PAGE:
The U.S. Court of Appeals for the Fourth Cir. ruled May 20 that a pension plan amendment adopted by the governing body of Dist. 1 of the merged Marine Eng’rs Beneficial Ass’n and Nat’l Maritime Union was not invalidated after union corruption was discovered and the merger rescinded.The governing plan documents clearly gave the merged union the authority to amend the plan unilaterally, said the opinion written by U.S. Cir. Judge Cynthia H. Hall (9th Cir., Reagan), sitting by designation, in affirming the finding of U.S. Dist. Judge Andre M. Davis (D. Md., Clinton) that the plan amendment, which enabled certain plan participants to obtain pension credits for past service with affiliated unions, was validly adopted.
In 1972, a defined benefit pension plan was created for employees of MEBA Dist. 1 (a.k.a. Pacific Coast Dist.). In 1987, MEBA merged with NMU to become Dist. 1-MEBA/NMU. The merger was rescinded six years later after it was discovered that the merger was the product of corrupt practices. During the six-year existence of MEBA/NMU, the merged union was governed by a body called the Dist. Executive Committee (DEC). In 1992, the committee voted to amend the pension plan’s provision governing service credit and passed a resolution amending the plan to grant pension credits to plan participants for past service with affiliated unions and other entities. The individual named as the plan’s administrator refused to recognize the validity of the 1992 amendment and denied three plan participants’ request for service credit under the amendment.
The three participants/union employees denied credit under the amendment brought a suit under the Employee Retirement Income Security Act of 1974 challenging the administrator’s refusal to recognize the 1992 amendment. The administrator and MEBA argued in the lawsuit that the amendment was unenforceable because the committee lacked the power to amend the plan, because the plan was inadequately funded to support the amendment, and because the amendment was the product of union corruption.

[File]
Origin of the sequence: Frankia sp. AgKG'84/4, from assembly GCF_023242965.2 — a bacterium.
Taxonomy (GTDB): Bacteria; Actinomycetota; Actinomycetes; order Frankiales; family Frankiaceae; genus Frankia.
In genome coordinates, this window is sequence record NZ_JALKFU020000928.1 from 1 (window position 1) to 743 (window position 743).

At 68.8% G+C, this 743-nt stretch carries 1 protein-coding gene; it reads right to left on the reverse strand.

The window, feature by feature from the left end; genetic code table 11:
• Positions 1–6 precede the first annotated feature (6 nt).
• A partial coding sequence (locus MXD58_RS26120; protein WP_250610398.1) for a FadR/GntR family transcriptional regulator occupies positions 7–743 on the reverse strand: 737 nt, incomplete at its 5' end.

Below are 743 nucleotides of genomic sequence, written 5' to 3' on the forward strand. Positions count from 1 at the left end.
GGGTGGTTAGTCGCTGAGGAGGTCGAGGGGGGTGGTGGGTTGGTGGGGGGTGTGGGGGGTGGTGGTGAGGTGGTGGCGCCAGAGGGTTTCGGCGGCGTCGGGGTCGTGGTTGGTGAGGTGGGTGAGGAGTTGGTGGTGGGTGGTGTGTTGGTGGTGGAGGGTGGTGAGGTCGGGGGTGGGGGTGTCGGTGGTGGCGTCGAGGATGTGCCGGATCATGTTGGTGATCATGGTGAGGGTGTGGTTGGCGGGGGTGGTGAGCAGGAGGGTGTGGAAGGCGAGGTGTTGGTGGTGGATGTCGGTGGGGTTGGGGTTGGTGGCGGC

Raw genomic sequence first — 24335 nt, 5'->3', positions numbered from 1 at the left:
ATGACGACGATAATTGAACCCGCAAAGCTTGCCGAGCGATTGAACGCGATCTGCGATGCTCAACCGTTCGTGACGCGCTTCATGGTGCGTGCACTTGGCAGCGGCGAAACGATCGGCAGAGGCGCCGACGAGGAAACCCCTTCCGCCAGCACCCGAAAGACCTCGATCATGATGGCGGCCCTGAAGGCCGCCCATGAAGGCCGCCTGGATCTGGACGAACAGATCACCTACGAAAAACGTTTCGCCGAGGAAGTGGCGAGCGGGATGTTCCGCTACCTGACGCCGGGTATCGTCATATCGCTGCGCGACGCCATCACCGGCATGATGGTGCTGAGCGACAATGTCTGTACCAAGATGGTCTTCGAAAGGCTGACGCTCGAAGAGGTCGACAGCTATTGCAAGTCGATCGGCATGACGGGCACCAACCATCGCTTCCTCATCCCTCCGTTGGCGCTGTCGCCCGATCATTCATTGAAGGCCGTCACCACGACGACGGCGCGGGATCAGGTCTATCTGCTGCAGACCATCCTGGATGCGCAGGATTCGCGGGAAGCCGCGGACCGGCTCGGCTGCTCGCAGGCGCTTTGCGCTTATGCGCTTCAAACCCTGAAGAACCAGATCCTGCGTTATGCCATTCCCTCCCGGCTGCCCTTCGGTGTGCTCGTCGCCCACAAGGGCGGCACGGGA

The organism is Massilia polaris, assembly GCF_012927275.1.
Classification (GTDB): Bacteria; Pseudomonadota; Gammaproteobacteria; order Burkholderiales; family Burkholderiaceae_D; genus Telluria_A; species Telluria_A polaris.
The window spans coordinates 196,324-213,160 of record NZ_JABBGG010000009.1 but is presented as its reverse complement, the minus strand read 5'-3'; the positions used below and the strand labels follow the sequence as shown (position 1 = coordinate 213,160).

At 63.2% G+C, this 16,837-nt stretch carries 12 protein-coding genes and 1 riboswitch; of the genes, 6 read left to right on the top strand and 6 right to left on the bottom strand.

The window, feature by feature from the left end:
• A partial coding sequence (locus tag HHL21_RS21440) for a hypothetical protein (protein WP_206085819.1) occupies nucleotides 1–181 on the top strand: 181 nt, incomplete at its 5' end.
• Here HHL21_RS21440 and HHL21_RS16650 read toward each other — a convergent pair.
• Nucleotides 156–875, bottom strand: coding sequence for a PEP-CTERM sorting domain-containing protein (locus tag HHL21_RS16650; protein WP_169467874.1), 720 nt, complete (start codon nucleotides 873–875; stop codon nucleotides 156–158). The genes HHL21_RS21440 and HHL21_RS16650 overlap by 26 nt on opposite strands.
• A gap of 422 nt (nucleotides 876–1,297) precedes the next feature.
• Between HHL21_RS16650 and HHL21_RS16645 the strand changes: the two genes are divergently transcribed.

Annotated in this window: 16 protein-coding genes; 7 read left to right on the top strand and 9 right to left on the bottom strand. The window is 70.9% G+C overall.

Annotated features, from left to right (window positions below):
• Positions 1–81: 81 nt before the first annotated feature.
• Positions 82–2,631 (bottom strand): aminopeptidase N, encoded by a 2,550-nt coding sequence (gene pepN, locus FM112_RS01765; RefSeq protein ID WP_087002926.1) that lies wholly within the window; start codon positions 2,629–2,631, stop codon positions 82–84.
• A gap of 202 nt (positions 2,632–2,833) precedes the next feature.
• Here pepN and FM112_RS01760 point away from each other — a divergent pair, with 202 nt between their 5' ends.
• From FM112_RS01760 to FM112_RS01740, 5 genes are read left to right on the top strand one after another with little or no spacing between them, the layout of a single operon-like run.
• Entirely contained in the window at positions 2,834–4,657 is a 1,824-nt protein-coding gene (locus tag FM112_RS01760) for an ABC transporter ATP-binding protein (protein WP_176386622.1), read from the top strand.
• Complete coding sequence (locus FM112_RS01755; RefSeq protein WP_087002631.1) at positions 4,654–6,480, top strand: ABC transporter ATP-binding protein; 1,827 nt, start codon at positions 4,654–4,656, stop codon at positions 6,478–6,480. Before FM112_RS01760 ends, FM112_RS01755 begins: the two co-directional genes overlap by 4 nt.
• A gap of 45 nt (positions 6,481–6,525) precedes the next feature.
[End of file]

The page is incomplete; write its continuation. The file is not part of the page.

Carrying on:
The appellate court upheld the validity the amendment and held that plan administrator abused his discretion in applying the amendment. The court further sided with the union employees in remanding the case to district court to determine the correct monetary award and attorneys’ fees.
U.S. Cir. Judges Karen J. Williams (4th Cir., G.H.W. Bush) and William B. Traxler Jr. (4th Cir., Clinton) joined the opinion. Cyril V. Smith, Deborah S. Richardson, and Carole J. Yanofsky of Zuckerman Spaeder in Baltimore and Washington, D.C., represented the union employees. Christine A. Williams of Gordon, Feinblatt, Rothhman, Hoffberger & Hollander in Baltimore, represented the plan. [BNA 5/22/02]
DOL Sues to Invalidate Tainted Election at North Carolina Local
On May 2, the Dep’t of Labor filed a federal lawsuit against Am. Postal Workers Union Local 984 in Fayetteville, N.C., alleging violations of Title IV of the Labor-Mgmt Reporting & Disclosure Act of 1959, which regulates union elections. A DOL investigation, prompted by a union members’ complaint, found that the incumbent/winning candidate for local president misused nonpublic union information about the member in the president’s campaign literature. DOL’s suit seeks a new election for the office of local president. [DOL 5/2/02]